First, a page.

Bensch, S. (Autor de correspondencia); Inumaru, M. ; Sato, Y. ; Cruz, L. L.; Cunningham, A. A.; Goodman, S. J.; Levin, I. I. ; Parker, P. G.; Casanueva, P.; Hernández Minguillón, María Ángeles
; Moreno-Rueda, G.; Rojo, M. A.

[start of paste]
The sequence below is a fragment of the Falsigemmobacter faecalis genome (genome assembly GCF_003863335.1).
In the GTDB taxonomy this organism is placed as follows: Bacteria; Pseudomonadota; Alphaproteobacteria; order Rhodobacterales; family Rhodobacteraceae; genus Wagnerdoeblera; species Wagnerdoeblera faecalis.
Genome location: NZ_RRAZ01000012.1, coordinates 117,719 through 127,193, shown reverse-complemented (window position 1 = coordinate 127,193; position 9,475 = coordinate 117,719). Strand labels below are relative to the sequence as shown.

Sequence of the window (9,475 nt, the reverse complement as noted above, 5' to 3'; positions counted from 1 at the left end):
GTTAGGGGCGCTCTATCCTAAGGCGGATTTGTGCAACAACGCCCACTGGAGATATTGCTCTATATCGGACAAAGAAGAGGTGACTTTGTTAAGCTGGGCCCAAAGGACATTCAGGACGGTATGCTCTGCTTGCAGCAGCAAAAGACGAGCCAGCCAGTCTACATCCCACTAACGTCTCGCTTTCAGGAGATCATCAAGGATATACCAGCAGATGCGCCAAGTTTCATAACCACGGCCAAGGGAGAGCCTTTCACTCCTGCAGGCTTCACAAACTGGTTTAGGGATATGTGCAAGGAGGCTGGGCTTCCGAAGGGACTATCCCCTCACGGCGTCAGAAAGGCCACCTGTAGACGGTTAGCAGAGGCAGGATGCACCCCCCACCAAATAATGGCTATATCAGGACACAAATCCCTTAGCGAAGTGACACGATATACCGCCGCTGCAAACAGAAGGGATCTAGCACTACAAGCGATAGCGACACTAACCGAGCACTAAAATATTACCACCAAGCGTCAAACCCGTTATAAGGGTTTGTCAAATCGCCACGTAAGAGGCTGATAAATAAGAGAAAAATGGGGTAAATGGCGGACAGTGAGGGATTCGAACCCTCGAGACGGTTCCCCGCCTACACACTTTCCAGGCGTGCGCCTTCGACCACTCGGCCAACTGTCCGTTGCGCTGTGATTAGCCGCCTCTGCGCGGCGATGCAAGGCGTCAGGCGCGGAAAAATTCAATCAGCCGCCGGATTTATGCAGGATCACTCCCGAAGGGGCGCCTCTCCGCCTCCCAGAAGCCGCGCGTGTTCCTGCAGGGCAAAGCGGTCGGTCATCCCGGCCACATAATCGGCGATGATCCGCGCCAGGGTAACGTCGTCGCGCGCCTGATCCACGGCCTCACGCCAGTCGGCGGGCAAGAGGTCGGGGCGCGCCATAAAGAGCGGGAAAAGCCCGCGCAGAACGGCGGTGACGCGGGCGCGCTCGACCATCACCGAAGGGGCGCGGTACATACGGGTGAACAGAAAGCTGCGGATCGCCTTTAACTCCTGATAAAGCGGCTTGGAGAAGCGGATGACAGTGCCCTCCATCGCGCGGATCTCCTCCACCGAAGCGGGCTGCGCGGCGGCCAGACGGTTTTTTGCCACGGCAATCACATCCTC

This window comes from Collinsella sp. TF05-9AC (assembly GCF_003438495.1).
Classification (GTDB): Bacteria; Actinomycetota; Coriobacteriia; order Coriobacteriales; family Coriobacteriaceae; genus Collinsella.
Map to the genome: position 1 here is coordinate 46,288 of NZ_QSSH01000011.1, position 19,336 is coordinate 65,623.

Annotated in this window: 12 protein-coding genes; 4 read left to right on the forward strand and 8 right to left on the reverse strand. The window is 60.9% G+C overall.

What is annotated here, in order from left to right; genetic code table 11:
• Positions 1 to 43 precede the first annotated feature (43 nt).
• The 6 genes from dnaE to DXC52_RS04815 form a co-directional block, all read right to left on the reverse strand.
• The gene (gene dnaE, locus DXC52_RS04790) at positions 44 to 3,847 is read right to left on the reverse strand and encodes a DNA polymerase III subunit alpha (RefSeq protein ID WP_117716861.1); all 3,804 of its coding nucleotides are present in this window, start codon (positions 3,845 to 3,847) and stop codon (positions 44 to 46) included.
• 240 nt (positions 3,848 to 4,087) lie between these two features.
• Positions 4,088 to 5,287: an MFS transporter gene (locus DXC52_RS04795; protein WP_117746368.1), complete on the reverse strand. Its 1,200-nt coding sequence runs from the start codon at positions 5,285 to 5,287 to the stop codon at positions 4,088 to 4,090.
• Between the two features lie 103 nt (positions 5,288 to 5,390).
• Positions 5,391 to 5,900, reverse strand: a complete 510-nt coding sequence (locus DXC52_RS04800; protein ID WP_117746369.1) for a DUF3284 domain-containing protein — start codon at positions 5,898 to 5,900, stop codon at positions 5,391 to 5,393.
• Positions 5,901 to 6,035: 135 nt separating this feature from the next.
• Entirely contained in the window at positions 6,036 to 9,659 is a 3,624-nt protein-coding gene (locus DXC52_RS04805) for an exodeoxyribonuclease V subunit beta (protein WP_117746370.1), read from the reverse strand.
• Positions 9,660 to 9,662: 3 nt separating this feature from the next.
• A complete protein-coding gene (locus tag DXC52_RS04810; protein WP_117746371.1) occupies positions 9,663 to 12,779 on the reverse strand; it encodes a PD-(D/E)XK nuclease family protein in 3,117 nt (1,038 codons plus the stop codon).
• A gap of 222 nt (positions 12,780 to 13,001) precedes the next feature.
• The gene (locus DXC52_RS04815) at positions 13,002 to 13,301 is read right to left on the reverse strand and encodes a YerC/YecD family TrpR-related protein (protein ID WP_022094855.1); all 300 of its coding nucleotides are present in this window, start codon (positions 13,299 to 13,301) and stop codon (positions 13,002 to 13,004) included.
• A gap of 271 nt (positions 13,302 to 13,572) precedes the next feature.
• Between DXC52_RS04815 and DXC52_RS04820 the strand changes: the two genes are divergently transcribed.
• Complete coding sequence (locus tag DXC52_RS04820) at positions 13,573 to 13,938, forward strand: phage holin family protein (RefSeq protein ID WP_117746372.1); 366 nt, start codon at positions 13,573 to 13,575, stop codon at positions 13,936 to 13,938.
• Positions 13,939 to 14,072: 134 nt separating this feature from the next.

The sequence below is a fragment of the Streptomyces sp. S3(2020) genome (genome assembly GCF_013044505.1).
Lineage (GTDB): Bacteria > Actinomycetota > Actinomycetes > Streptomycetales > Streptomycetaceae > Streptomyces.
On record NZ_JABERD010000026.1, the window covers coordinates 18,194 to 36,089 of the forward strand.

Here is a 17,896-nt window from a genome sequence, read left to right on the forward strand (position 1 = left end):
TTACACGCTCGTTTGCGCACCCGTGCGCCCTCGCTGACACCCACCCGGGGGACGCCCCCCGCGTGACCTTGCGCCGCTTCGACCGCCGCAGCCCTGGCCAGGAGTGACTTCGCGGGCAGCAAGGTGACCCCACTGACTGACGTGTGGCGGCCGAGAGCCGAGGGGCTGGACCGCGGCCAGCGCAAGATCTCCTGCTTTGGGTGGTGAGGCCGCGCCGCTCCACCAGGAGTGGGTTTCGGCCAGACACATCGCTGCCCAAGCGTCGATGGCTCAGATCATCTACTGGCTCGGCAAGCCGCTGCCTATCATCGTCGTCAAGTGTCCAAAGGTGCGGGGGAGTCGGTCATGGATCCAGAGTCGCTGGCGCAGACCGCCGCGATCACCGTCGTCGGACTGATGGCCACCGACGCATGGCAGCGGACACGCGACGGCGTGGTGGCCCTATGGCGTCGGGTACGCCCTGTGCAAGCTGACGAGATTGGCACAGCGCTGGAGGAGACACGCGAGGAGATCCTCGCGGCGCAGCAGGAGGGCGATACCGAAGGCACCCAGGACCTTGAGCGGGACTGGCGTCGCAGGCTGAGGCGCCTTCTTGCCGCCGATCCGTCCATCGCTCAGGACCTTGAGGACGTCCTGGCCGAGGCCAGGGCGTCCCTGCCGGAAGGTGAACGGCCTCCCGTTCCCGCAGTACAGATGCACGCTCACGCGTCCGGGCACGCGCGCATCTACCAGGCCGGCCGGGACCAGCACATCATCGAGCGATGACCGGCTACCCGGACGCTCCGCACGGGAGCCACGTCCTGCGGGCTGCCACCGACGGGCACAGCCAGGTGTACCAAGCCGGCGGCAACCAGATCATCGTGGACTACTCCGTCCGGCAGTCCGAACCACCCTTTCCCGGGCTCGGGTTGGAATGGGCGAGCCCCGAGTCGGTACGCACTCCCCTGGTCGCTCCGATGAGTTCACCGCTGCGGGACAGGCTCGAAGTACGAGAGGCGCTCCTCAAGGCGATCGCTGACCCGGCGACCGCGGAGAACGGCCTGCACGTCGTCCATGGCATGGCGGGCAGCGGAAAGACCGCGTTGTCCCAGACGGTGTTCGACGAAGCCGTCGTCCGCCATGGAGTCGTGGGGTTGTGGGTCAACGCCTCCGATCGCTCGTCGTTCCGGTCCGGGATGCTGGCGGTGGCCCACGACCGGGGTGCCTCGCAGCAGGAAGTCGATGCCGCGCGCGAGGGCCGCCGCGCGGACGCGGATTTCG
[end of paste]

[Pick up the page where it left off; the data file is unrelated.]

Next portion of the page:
The polymerase chain reaction (PCR) is a very powerful method to detect and identify pathogens. The high sensitivity of the method, however, comes with a cost; any of the millions of artificial DNA copies generated by PCR can serve as a template in a following experiment. If not identified as contaminations, these may result in erroneous conclusions on the occurrence of the pathogen, thereby inflating estimates of host range and geographic distribution. In the present paper, we evaluate whether several published records of avian haemosporidian parasites, in either unusual host species or geographical regions, might stem from PCR contaminations rather than novel biological findings. The detailed descriptions of these cases are shedding light upon the steps in the work process that might lead to PCR contaminations. By increasing the awareness of this problem, it will aid in developing procedures that keep these to a minimum. The examples in the present paper are from haemosporidians of birds, however the problem of contaminations and suggested actions should apply generally to all kinds of PCR-based identifications, not just of parasites and pathogens.